Matrix metalloproteinase-3 on ligamentum flavum in degenerative lumbar spondylolisthesis.
ABSTRACT Human ligamentum flavum (LF) was examined for the activity level of matrix metalloproteinase-3 (MMP-3) in degenerative spondylolithesis (DS) patients using immunohistochemistry, Western blot, reverse transcriptase-polymerase chain reaction (RT-PCR), and quantitative real-time PCR.
To investigate the hypothesis that the activity of MMP-3 is elevated in LF of DS patients, which might contribute to DS pathogenesis.
MMP-3 is a proteinase produced by connective tissue cells and is responsible for the degradation and modification of extracellular matrix molecules. MMP-3 activity has been established in articular cartilage, synovial membrane, and intervertebral discs, but not in the LF.
The experimental group consisted of 18 patients with DS and the control group consisted of 18 patients with spinal stenosis (SS) without any instabilities. MMP-3 expression was measured with in situ using immunohistochemistry and both for mRNA and protein levels.
The MMP-3 positive cell ratio in the LF observed in DS patients was substantially higher than in SS patients (P = 0.030). In Western blot, the average optical density (OD) of MMP-3 was higher in LF of DS than of SS (P = 0.028). There was greater MMP-3 expression in DS patients as quantified by RT-PCR (P = 0.004).
Our study shows that MMP-3 expression in the LF of DS patients was significantly higher than in SS patients. Increased MMP-3 expression may be associated with the degenerative changes of LF in DS patients comprising one of the mechanisms of pathogenesis in DS.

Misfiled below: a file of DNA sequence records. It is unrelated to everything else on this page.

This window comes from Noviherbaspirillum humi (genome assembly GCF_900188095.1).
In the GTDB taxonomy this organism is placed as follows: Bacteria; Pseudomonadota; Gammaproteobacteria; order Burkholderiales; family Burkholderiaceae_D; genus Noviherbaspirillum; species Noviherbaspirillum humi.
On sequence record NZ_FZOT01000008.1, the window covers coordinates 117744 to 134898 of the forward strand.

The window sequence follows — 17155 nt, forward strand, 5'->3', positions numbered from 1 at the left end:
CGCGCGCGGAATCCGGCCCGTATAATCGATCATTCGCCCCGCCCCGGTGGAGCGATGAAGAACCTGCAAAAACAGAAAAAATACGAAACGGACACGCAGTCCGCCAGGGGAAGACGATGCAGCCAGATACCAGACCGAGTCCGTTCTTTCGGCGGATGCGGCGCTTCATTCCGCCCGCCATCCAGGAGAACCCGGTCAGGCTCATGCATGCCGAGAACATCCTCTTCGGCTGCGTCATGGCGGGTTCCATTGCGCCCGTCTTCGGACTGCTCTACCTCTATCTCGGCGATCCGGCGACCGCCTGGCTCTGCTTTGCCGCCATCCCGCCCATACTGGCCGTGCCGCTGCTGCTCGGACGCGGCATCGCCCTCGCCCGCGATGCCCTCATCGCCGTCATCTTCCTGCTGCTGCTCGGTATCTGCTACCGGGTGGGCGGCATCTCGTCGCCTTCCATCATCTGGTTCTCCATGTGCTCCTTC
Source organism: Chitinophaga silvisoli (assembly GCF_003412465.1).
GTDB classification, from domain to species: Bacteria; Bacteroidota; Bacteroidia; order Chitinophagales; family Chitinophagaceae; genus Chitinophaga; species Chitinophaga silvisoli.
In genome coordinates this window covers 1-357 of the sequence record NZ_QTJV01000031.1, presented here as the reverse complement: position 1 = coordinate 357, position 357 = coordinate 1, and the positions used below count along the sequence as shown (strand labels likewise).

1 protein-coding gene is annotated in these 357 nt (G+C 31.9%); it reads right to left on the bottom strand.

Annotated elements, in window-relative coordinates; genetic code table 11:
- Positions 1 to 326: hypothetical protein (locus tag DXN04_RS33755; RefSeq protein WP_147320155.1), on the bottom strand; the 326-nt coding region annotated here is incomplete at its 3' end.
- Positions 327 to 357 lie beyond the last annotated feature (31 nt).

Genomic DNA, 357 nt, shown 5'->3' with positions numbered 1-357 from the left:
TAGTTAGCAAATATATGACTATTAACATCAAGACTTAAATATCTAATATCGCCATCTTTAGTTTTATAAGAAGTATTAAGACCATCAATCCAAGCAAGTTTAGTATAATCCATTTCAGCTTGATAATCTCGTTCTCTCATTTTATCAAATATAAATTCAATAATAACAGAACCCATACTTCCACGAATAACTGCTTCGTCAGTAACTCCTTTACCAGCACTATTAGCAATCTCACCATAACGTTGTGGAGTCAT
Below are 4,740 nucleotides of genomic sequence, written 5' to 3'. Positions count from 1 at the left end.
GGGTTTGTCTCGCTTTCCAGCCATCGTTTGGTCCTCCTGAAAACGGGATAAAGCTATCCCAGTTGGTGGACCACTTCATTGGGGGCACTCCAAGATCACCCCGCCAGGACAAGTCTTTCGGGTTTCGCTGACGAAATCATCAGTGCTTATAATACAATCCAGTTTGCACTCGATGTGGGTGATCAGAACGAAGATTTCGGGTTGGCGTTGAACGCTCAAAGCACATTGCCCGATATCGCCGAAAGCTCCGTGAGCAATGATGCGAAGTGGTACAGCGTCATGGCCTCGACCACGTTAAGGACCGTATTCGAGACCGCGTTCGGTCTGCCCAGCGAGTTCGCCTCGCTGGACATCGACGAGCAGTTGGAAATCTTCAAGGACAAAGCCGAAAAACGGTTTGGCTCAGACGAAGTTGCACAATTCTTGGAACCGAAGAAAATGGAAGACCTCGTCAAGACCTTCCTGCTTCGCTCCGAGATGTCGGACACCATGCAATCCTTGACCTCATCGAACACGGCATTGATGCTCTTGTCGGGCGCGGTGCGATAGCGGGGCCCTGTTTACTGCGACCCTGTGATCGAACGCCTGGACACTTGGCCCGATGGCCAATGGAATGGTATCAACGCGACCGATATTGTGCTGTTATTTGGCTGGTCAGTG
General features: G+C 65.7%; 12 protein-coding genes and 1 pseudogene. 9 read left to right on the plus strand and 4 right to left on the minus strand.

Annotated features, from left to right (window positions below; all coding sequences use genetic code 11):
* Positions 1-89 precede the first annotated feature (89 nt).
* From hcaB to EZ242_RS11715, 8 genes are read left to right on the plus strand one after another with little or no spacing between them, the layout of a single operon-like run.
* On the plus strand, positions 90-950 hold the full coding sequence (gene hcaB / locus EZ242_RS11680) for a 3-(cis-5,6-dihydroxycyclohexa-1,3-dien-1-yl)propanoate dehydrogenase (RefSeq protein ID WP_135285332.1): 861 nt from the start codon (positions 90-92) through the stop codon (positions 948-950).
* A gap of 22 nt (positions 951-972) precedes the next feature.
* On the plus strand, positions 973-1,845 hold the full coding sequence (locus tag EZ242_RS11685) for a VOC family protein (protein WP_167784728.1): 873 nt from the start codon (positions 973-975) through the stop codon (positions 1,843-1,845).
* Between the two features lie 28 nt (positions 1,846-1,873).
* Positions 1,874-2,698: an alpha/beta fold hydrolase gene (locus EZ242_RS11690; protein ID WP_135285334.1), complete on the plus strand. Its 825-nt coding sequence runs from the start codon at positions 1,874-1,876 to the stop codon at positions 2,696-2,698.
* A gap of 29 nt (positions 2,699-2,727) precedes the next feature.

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ABSTRACT: Hypertrophy of ligamentum flavum (LF) contributes to lumbar spinal stenosis (LSS) and is caused mainly by fibrosis. Recent data indicate that miR-155 plays a crucial role in the pathogenesis of different fibrotic diseases. This study aimed to test the hypothesis that miR-155 exerts effects on LF thickness by regulating collagen expression. We found that LF thickness and the expression of collagen I and, collagen III were higher in LF from LSS patients than in LF from lumbar disc herniation (LDH) patients (P < 0.01). The expression of miR-155 was significantly higher in LF from LSS group than in LF from LDH group (P < 0.01). miR-155 level was positively correlated with LF thickness (r = 0.958, P < 0.01), type I collagen level (r = 0.825, P < 0.01), and type III collagen level (r = 0.827, P < 0.01). miR-155 mimic increased mRNA and protein expression of collagen I and collagen III in fibroblasts isolated from LF, while miR-155 sponge decreased mRNA and protein expression of collagen I and III in fibroblasts. In conclusions, miR-155 is a fibrosis-associated miRNA and may play important role in the pathogenesis of LF hypertrophy.Disease markers 05/2014; 2014:786543. DOI:10.1155/2014/786543 · 2.17 Impact Factor